Uh Oh, Don't Plan on Wowing Home Seller by Offering a Short Closing Period Until Mortgage Lenders Get Used to New Law/Forms

“Know Before You Owe/TRID” regulations that went into effect October 3 are reportedly causing lenders to demand 45-day closing periods.

October 3, 2015 was the start date for mortgage lenders to begin using new, simpler forms created by the Consumer Financial Protection Bureau (CFPB). The idea was to make life easier for borrowers, so that they can more easily understand the financial responsibilities they're taking on when using a mortgage to buy a home or property. The banks or mortgage lenders must now provide borrowers with a new set of disclosures, called a “Loan Estimate” and a “Closing Disclosure.”

There's just one problem. According to a recent nationwide survey conducted by the National Association of Exclusive Buyer Agents (NAEBA, at www.naeba.org), some real estate closings are already being affected by the new rules; in fact, nearly 20% of the brokers surveyed stated they're already seeing issues, mostly delays in home closings.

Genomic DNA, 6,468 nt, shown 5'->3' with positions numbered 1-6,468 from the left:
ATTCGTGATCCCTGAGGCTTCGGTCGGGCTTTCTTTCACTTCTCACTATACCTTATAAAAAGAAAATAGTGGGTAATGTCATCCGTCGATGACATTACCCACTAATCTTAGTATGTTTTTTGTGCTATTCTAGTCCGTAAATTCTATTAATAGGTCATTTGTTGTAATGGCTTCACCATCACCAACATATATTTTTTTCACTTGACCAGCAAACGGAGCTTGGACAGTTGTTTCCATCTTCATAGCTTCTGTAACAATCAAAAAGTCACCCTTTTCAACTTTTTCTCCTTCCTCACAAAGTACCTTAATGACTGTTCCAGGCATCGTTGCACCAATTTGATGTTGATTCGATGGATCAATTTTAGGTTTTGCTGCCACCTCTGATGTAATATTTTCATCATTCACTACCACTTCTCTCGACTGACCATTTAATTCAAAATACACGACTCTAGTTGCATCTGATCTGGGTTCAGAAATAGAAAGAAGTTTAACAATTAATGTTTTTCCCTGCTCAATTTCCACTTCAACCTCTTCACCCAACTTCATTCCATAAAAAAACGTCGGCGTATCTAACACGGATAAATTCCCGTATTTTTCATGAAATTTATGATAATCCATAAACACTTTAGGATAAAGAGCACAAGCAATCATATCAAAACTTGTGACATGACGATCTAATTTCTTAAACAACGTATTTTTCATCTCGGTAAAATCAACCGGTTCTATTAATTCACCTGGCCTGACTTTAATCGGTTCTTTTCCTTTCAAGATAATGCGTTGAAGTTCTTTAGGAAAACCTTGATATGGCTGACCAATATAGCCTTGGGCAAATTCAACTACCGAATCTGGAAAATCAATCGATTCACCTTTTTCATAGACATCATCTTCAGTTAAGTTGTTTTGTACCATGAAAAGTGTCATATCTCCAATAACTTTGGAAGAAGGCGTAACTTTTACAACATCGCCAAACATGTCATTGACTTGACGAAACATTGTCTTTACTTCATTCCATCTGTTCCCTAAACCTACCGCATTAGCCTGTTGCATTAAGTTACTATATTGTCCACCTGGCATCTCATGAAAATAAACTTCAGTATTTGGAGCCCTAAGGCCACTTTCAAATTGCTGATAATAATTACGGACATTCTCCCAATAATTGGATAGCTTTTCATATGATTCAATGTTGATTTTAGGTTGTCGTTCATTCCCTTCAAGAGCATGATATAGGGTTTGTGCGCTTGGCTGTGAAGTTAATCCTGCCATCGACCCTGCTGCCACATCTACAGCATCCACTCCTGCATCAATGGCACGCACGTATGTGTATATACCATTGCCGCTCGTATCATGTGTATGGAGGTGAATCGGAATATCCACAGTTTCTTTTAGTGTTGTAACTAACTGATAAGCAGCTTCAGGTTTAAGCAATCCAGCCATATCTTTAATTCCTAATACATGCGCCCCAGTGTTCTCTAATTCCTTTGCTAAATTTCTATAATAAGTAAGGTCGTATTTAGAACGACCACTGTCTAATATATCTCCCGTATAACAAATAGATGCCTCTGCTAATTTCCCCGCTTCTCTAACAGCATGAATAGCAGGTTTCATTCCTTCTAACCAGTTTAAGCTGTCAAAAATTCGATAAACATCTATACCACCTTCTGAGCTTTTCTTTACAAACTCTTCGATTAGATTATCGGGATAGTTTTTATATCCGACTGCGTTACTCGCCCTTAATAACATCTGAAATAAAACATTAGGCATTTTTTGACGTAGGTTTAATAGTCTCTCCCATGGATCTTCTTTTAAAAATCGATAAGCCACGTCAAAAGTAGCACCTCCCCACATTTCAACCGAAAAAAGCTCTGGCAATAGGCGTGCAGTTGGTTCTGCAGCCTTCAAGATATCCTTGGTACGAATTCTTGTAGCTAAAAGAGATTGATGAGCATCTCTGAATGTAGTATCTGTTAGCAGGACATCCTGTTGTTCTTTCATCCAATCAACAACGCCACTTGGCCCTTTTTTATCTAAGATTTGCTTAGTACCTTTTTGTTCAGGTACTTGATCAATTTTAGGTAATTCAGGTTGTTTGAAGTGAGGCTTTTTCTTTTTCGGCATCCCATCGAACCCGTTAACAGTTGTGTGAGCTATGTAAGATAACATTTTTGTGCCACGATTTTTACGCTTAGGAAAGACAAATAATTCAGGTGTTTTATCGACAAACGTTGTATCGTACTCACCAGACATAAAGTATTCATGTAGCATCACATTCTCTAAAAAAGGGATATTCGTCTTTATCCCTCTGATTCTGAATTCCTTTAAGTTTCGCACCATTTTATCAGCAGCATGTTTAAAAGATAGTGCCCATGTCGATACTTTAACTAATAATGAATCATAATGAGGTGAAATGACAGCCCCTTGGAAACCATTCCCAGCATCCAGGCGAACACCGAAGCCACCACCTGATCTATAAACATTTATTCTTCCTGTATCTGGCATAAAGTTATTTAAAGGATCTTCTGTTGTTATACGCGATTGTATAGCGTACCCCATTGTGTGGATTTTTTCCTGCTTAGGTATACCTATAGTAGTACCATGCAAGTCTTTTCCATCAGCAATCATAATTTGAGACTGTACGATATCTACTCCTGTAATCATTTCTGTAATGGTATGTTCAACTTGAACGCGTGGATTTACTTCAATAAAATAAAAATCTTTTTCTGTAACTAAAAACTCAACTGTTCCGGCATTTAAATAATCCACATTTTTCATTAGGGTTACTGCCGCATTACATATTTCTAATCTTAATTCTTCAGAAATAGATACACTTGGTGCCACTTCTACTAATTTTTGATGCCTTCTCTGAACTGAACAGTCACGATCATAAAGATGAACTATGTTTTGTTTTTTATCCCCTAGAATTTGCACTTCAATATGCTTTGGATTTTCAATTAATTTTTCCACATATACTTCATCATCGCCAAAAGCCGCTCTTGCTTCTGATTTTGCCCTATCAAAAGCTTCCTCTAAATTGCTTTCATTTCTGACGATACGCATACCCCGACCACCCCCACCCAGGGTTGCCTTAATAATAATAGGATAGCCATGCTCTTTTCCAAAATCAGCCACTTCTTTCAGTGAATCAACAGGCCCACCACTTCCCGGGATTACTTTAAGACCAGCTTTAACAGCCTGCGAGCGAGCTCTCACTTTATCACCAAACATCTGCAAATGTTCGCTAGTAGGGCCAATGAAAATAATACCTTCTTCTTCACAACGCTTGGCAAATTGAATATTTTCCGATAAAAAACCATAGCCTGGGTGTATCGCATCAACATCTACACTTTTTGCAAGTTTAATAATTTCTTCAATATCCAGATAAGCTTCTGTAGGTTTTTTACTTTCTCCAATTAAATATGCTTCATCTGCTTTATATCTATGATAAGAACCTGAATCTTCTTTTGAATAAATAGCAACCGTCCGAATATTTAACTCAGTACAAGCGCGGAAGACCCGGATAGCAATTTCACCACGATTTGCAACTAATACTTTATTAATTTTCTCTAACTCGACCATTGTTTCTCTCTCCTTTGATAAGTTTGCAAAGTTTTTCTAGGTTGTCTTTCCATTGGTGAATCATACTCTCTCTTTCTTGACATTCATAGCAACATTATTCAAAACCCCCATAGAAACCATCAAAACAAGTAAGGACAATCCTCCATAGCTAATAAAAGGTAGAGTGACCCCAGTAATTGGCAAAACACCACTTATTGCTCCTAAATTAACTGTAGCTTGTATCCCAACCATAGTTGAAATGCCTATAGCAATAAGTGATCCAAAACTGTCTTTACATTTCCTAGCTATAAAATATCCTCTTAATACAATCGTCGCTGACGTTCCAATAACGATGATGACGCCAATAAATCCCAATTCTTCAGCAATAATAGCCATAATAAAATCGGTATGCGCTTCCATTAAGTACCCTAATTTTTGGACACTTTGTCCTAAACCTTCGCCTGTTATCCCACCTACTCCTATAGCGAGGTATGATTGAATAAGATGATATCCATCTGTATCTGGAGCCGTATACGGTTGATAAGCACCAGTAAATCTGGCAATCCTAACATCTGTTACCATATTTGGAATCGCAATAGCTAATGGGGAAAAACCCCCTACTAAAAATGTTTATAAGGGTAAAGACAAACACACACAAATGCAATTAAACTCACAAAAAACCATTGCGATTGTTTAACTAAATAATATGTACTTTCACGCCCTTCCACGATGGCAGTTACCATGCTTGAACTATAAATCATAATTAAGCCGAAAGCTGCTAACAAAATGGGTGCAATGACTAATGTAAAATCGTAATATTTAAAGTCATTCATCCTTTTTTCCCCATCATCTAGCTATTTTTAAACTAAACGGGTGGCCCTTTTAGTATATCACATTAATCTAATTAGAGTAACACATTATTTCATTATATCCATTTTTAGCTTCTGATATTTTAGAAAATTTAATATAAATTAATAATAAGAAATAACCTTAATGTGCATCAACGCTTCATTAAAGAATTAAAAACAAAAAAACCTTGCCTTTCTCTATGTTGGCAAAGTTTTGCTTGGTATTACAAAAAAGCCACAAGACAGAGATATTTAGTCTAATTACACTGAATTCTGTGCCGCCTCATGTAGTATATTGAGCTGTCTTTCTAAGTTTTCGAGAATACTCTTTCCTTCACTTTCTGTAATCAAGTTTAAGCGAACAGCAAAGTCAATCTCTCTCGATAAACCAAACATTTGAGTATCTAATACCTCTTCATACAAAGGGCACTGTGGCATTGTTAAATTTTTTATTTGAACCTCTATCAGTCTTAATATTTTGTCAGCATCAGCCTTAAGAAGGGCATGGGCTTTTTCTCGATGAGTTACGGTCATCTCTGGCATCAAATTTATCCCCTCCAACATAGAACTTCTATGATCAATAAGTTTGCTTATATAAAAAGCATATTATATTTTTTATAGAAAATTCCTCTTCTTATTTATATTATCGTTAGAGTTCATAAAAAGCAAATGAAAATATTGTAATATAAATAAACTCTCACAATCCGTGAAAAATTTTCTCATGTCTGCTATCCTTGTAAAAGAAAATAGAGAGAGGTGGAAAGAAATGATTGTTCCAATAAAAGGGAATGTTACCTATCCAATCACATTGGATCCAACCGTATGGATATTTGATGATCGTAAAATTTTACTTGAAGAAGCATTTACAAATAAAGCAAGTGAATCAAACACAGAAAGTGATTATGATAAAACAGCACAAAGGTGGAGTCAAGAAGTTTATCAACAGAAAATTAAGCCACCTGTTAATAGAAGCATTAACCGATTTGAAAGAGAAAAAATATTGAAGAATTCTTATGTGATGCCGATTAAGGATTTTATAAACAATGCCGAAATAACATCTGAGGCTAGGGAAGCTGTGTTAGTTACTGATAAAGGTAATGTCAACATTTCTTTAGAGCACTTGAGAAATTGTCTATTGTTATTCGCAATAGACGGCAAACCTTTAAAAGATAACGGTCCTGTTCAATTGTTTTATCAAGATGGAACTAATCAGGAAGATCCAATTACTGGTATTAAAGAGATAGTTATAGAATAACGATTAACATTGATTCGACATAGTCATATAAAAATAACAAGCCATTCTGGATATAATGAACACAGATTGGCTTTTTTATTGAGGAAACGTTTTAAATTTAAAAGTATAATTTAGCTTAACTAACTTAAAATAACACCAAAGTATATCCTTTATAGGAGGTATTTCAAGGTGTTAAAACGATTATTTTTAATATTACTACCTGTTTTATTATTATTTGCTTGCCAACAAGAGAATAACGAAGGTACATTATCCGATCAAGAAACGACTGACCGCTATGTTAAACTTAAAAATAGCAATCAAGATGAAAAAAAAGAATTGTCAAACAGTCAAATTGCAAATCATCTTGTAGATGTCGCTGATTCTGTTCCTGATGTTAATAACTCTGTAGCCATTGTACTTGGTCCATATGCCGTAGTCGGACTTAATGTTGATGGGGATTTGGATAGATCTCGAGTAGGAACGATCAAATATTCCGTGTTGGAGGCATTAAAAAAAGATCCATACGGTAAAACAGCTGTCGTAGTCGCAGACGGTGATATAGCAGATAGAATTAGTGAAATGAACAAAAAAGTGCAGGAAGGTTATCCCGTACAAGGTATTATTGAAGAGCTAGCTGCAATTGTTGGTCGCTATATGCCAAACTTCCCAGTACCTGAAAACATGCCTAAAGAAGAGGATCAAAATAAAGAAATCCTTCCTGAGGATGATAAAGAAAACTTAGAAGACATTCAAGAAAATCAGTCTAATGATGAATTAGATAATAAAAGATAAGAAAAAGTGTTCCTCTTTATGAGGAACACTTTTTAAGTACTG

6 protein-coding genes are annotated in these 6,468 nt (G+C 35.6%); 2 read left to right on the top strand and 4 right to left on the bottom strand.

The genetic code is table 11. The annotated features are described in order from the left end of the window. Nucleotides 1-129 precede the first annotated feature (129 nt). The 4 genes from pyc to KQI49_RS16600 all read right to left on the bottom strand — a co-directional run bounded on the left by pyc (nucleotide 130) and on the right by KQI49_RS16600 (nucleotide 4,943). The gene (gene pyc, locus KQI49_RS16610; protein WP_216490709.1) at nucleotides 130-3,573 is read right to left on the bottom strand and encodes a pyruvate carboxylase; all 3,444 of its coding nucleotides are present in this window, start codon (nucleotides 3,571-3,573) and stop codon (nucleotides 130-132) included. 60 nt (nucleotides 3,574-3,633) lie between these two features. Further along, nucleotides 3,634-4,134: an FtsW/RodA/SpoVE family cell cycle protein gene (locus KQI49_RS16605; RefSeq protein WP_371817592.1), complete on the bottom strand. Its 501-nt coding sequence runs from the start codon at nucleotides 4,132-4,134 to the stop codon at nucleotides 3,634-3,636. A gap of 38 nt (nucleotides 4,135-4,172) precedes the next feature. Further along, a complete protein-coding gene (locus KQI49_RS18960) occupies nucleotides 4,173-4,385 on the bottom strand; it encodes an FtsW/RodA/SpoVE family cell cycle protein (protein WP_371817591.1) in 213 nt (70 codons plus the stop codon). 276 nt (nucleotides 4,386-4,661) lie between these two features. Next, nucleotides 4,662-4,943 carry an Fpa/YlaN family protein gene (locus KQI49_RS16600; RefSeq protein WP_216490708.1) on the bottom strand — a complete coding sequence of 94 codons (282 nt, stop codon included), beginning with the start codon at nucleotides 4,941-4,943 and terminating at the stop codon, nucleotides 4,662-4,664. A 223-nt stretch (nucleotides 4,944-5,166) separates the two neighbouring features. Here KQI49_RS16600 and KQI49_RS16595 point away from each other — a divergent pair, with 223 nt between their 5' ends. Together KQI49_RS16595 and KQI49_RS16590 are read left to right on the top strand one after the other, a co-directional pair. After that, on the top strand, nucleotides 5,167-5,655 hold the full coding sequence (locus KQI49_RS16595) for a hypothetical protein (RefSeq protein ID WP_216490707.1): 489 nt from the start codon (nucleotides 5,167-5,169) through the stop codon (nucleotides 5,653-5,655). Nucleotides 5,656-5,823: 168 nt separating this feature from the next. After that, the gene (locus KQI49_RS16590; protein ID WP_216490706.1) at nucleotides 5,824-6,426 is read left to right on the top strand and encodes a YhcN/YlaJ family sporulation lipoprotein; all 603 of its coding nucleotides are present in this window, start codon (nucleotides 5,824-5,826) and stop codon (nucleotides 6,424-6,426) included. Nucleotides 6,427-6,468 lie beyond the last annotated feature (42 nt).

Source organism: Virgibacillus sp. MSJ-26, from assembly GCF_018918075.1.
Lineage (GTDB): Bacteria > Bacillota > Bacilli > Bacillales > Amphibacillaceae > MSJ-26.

The NAEBA quotes one survey respondent as saying, “Lenders are almost all asking for 45 days to closing vs. previous 30 days.” Another said, “We've been advised to prepare for further delays until everyone has more experience with the new CFPB/TRID Regulations.”

NAEBA President Dawn Rae warns, that home buyers taking out a mortgage should “be prepared for real estate transactions to take longer to close at least in the near future as lenders adjust to the new regulations . . . .”

This is a shame for prospective home buyers in hot real estate markets, because if you're competing against multiple bidders, offering a short closing period is one possible way to set your bid apart. (Price is of course the seller's chief concern, but with two similarly priced offers, a seller who wants to move or cash out of the house quickly might prefer the one with a quick closing.)

See Understanding New Know-Before-You-Owe Mortgage Forms for more on this new law and the new forms.